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In my iPhone application (XCode 3.2.4, iOS3.1.3), if I run the application in RELEASE mode, all is fine, but in DEBUG mode, the application crashes with an EXC_BAD_ACCESS exception. The application does some complex calculations. All the main code is contained in several C++ static libraries and the UIApplication only creates an object from one of these libraries and calls a method of this object.

If I put into a secondary thread the code which calls the complex calculations, I still have the same behavior: EXC_BAD_ACCESS exception in DEBUG mode and no problem in RELEASE mode.

Then I've looked around the thread stack size. By default, iOS set a thread stack size with 512 Kbytes for secondary threads and 1024 Kbytes for the main thread. I've looked the minimal required value for the thread stack size to run correctly my application. I've found the following result: 40 Kbytes for the RELEASE version. 1168 Kbytes for the DEBUG version.

The value 1168 Kbytes in DEBUG version explains why in the main thread, the application will crash (defaut stack size for the main thread is 1024 Kbytes).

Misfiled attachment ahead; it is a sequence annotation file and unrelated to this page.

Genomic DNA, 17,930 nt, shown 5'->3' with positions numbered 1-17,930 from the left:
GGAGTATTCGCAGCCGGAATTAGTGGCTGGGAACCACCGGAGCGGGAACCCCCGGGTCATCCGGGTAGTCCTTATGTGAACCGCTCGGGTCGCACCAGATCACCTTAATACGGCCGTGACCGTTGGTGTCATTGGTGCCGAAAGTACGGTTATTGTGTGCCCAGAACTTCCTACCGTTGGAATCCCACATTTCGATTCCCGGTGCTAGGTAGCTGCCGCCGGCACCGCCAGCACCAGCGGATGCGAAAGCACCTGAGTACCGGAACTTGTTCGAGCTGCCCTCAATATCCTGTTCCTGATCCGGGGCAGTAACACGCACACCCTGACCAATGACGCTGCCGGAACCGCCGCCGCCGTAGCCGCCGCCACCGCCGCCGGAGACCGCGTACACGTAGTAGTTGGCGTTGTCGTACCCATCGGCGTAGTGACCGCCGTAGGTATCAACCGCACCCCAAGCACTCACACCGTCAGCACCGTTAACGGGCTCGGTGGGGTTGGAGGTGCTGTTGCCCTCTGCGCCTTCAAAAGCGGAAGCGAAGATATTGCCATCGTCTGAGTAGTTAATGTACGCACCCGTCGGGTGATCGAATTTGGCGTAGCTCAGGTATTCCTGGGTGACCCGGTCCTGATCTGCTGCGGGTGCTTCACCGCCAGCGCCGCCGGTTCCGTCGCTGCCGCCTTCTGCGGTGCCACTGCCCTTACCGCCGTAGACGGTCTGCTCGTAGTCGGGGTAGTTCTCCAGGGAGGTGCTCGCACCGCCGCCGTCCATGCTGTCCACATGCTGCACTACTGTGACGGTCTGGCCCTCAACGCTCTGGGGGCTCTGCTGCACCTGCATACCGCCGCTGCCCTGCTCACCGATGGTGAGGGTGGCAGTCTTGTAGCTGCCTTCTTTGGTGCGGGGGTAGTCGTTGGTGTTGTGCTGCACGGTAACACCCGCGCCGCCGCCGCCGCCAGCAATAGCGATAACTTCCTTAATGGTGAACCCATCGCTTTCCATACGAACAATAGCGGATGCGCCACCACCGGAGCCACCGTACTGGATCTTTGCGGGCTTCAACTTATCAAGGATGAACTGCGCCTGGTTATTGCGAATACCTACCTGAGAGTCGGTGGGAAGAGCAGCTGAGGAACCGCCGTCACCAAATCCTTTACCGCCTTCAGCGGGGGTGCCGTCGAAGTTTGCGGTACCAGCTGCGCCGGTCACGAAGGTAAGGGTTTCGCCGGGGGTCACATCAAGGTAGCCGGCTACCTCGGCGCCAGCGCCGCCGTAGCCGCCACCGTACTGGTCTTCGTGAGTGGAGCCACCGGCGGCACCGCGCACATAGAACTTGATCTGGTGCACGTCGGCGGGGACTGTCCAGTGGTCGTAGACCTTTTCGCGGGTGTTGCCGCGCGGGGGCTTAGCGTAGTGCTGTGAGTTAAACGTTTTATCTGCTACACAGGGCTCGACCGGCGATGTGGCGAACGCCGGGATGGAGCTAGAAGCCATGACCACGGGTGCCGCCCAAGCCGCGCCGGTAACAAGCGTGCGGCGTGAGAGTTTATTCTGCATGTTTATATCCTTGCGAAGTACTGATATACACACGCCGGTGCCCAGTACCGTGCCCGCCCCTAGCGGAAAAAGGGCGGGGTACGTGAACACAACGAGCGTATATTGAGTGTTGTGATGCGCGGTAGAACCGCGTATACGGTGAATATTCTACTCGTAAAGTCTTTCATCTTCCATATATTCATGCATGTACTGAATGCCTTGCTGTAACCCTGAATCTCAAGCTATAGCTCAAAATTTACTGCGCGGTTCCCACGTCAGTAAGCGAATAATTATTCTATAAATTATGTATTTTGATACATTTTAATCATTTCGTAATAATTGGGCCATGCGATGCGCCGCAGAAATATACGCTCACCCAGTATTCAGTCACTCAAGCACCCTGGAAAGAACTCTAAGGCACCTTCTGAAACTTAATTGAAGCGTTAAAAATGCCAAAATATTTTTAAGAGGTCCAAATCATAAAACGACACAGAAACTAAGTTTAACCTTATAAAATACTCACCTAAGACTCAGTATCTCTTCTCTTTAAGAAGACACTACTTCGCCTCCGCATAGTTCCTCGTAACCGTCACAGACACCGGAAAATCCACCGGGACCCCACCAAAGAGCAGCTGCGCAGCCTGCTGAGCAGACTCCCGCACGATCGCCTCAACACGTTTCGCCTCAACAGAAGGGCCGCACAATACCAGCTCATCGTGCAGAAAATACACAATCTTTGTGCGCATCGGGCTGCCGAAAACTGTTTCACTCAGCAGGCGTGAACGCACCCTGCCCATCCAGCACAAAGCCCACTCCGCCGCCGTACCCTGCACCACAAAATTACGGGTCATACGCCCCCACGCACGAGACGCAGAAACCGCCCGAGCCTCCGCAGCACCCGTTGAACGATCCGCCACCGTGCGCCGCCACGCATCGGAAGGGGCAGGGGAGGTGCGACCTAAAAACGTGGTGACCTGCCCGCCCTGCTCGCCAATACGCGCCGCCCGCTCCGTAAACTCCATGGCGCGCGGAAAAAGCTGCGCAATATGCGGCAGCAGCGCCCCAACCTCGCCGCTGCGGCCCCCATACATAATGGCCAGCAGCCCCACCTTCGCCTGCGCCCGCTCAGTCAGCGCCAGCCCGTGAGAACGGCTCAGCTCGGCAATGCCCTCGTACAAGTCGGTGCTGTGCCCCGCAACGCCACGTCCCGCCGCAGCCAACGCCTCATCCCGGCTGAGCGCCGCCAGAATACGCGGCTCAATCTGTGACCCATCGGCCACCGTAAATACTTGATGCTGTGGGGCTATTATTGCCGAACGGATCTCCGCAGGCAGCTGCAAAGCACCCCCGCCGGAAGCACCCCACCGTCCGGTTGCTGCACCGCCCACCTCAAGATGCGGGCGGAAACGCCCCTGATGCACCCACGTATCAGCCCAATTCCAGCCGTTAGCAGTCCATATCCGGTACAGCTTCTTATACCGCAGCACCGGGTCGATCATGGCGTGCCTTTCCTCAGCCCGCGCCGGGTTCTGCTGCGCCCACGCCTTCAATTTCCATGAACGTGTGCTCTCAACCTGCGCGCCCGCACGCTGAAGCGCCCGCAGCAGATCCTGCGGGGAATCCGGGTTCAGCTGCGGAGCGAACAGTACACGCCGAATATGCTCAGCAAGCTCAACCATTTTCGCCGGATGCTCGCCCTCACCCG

I really don't understand why the required thread stack size is so different between the RELEASE and DEBUG version of my application (40 KB vs 1168 Kb !!!). I would like any help to understand this issue.

Thank you. Marc

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1 Answer 1

It is not unusual for debug versions of code and libraries to contain extra self-tests, extra local variables and verification. Perhaps these are increasing the needs of your code.

In particular, it is relatively easy to define some buffer as a local variable and take large amounts of stack. You might find something like this in one or more places taking up stack:

#ifdef _DEBUG

If 'bufferSize' was defined as 10K, that would use up 1/4 of your entire 40K stack.

Or perhaps a debug-only function uses a large amount of stack.

It may also be that the settings of your debug build are using any number of Apple's test settings. Things like MallocStack, GuardMalloc, NSZombiesEnabled will require more memory.

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